June 3, 2020 / Air Canada (AC) operated on June 2 its last scheduled mainline service using a Boeing 767, putting an end to a 38 year-long operation with the type. The Montreal-based carrier had received its first Boeing 767-200ER in 1982, one of the first airlines in the world to fly it, and operated the type until 2008. The largeer 767-300ER joined the fleet in 1988. Totally, AC received 63 Boeing 767s, 23 -200ER and 40 -300ER. Air Canada also operated the single 767 with the most flying hours: a -300ER model, C-FCAE, flew over 138,000 hours in AC colours.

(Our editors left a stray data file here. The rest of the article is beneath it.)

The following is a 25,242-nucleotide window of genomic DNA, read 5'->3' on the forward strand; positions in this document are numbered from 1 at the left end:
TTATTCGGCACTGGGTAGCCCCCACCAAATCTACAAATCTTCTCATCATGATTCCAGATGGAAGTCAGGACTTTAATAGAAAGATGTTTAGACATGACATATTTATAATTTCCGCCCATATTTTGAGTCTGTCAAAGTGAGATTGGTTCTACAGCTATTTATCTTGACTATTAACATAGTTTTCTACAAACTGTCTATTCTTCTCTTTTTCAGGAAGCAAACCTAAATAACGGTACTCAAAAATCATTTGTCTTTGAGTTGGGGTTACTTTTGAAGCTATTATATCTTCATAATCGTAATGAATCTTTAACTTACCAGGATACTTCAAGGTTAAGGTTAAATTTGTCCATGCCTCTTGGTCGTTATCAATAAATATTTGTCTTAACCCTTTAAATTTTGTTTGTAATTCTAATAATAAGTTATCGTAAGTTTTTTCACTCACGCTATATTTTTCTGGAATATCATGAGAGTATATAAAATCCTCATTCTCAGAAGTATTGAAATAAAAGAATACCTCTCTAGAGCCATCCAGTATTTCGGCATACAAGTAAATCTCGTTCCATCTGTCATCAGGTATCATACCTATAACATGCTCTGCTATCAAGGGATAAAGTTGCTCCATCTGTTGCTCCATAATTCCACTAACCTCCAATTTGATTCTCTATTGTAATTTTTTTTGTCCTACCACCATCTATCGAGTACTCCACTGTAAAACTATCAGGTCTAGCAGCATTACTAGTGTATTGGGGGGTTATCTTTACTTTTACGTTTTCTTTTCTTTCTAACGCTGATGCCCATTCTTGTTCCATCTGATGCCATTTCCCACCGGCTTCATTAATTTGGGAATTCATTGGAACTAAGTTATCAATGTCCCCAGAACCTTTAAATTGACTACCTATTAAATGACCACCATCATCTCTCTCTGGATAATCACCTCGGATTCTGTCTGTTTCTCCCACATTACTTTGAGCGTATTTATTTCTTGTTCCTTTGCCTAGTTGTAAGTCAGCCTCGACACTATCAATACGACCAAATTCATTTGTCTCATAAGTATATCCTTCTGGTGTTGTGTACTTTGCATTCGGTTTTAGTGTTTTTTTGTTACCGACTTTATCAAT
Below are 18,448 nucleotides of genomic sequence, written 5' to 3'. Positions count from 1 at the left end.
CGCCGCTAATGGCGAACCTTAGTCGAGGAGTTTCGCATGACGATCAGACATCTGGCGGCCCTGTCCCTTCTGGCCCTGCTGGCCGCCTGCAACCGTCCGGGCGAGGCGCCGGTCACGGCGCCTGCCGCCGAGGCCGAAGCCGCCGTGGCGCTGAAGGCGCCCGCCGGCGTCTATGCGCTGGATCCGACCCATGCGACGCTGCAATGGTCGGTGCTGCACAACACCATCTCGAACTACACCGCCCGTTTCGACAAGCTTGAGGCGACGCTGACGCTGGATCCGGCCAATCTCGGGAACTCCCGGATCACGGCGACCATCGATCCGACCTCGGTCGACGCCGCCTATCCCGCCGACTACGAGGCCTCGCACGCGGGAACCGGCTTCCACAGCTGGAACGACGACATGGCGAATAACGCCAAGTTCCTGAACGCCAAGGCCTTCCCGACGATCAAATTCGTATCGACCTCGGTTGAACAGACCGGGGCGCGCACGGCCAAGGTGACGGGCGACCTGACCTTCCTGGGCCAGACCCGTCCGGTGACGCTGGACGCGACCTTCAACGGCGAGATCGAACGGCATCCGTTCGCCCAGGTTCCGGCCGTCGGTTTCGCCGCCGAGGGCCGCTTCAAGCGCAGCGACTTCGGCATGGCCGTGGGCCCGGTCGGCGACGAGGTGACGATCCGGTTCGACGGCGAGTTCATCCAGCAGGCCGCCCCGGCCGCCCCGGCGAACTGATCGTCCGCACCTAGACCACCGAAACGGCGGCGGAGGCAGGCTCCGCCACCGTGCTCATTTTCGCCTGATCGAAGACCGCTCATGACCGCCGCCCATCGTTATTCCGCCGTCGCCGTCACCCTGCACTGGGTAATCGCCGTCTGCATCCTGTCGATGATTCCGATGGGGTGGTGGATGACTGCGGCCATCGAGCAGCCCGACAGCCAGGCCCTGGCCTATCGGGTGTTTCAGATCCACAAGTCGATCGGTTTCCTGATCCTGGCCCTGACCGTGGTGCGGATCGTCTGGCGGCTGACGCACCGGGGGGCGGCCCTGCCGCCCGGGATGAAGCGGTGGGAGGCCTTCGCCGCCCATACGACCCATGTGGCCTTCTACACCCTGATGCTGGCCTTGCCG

The final Boeing 767 retirement was planned for 2019, however the 737 MAX grounding extended its service until the Covid19 pandemic hit the industry and forced many airlines across the world to retire their largest and oldest aircraft. The final flight AC439 was a short domestic hop from Montreal to Toronto and was operated by C-FTCA, a 31-year-old Boeing 767, which first flew in April 1989. Twenty-five of Air Canada’s mainline Boeing 767-300ER have been transferred to Air Canada Rouge (RV) and remain in service. (Photo Wikimedia Commons / Abdallahh)